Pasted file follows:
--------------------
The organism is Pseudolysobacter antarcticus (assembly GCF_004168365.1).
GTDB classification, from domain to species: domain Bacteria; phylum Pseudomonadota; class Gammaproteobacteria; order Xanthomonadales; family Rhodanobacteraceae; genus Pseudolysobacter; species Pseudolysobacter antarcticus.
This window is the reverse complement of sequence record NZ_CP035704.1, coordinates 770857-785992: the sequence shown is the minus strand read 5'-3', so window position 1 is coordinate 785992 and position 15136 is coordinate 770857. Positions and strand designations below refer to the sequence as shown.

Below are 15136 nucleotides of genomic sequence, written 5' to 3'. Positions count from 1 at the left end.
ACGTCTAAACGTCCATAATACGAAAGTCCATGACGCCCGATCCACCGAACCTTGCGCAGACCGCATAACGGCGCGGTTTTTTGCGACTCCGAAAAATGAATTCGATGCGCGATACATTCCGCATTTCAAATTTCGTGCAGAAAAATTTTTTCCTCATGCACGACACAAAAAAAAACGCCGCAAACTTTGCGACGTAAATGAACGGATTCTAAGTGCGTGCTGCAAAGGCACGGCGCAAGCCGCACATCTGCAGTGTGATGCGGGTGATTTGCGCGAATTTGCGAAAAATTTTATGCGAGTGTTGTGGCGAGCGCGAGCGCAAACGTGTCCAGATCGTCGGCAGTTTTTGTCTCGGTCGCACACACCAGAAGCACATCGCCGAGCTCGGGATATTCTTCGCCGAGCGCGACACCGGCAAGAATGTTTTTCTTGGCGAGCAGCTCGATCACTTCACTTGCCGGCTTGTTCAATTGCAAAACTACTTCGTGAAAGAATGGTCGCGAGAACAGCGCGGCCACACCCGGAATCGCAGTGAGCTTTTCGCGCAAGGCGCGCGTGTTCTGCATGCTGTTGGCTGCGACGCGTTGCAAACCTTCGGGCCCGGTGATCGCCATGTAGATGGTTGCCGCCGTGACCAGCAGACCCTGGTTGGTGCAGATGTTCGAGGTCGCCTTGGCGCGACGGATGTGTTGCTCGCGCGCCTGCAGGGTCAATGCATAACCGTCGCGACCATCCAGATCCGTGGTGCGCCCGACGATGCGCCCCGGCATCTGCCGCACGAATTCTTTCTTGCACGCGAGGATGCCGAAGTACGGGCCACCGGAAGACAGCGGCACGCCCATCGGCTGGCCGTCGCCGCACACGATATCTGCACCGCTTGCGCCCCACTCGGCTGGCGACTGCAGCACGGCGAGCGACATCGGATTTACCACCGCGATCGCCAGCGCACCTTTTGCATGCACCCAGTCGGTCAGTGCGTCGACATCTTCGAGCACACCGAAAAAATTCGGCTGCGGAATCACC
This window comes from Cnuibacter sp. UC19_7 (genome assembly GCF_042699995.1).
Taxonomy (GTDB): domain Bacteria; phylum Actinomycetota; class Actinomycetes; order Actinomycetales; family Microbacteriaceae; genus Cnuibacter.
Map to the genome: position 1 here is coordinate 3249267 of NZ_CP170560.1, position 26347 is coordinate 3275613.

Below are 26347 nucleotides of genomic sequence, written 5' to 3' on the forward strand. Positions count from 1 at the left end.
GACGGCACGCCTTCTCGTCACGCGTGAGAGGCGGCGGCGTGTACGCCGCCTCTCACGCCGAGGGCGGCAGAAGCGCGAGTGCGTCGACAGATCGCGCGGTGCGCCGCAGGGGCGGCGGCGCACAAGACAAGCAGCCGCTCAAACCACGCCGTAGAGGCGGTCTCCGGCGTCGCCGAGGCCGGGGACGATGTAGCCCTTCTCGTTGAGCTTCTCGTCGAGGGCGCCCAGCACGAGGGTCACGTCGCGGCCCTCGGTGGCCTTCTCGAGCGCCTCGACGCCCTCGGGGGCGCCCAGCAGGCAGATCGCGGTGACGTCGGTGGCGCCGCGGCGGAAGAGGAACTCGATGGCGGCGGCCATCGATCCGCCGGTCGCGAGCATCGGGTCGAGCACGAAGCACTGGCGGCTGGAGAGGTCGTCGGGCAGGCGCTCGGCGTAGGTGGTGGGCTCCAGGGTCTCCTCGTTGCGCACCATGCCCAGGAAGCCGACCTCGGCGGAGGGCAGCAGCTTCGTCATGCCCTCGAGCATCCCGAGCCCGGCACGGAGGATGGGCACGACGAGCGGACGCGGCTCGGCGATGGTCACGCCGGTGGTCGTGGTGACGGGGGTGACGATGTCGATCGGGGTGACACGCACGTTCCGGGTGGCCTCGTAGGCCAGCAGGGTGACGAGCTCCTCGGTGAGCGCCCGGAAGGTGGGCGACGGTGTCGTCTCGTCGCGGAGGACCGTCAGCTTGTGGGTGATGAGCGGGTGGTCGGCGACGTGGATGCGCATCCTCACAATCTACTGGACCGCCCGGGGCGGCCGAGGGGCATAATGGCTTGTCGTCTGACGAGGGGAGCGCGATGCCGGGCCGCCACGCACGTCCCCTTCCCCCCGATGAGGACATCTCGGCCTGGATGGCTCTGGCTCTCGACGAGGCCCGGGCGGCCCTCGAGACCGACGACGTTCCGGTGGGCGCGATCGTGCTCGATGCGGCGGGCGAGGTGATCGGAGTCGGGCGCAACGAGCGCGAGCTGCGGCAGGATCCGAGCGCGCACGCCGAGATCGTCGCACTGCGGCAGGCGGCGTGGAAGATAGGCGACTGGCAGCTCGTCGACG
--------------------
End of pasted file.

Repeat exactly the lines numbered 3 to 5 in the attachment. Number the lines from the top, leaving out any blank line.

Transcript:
This window is the reverse complement of sequence record NZ_CP035704.1, coordinates 770857-785992: the sequence shown is the minus strand read 5'-3', so window position 1 is coordinate 785992 and position 15136 is coordinate 770857. Positions and strand designations below refer to the sequence as shown.

Below are 15136 nucleotides of genomic sequence, written 5' to 3'. Positions count from 1 at the left end.
ACGTCTAAACGTCCATAATACGAAAGTCCATGACGCCCGATCCACCGAACCTTGCGCAGACCGCATAACGGCGCGGTTTTTTGCGACTCCGAAAAATGAATTCGATGCGCGATACATTCCGCATTTCAAATTTCGTGCAGAAAAATTTTTTCCTCATGCACGACACAAAAAAAAACGCCGCAAACTTTGCGACGTAAATGAACGGATTCTAAGTGCGTGCTGCAAAGGCACGGCGCAAGCCGCACATCTGCAGTGTGATGCGGGTGATTTGCGCGAATTTGCGAAAAATTTTATGCGAGTGTTGTGGCGAGCGCGAGCGCAAACGTGTCCAGATCGTCGGCAGTTTTTGTCTCGGTCGCACACACCAGAAGCACATCGCCGAGCTCGGGATATTCTTCGCCGAGCGCGACACCGGCAAGAATGTTTTTCTTGGCGAGCAGCTCGATCACTTCACTTGCCGGCTTGTTCAATTGCAAAACTACTTCGTGAAAGAATGGTCGCGAGAACAGCGCGGCCACACCCGGAATCGCAGTGAGCTTTTCGCGCAAGGCGCGCGTGTTCTGCATGCTGTTGGCTGCGACGCGTTGCAAACCTTCGGGCCCGGTGATCGCCATGTAGATGGTTGCCGCCGTGACCAGCAGACCCTGGTTGGTGCAGATGTTCGAGGTCGCCTTGGCGCGACGGATGTGTTGCTCGCGCGCCTGCAGGGTCAATGCATAACCGTCGCGACCATCCAGATCCGTGGTGCGCCCGACGATGCGCCCCGGCATCTGCCGCACGAATTCTTTCTTGCACGCGAGGATGCCGAAGTACGGGCCACCGGAAGACAGCGGCACGCCCATCGGCTGGCCGTCGCCGCACACGATATCTGCACCGCTTGCGCCCCACTCGGCTGGCGACTGCAGCACGGCGAGCGACATCGGATTTACCACCGCGATCGCCAGCGCACCTTTTGCATGCACCCAGTCGGTCAGTGCGTCGACATCTTCGAGCACACCGAAAAAATTCGGCTGCGGAATCACC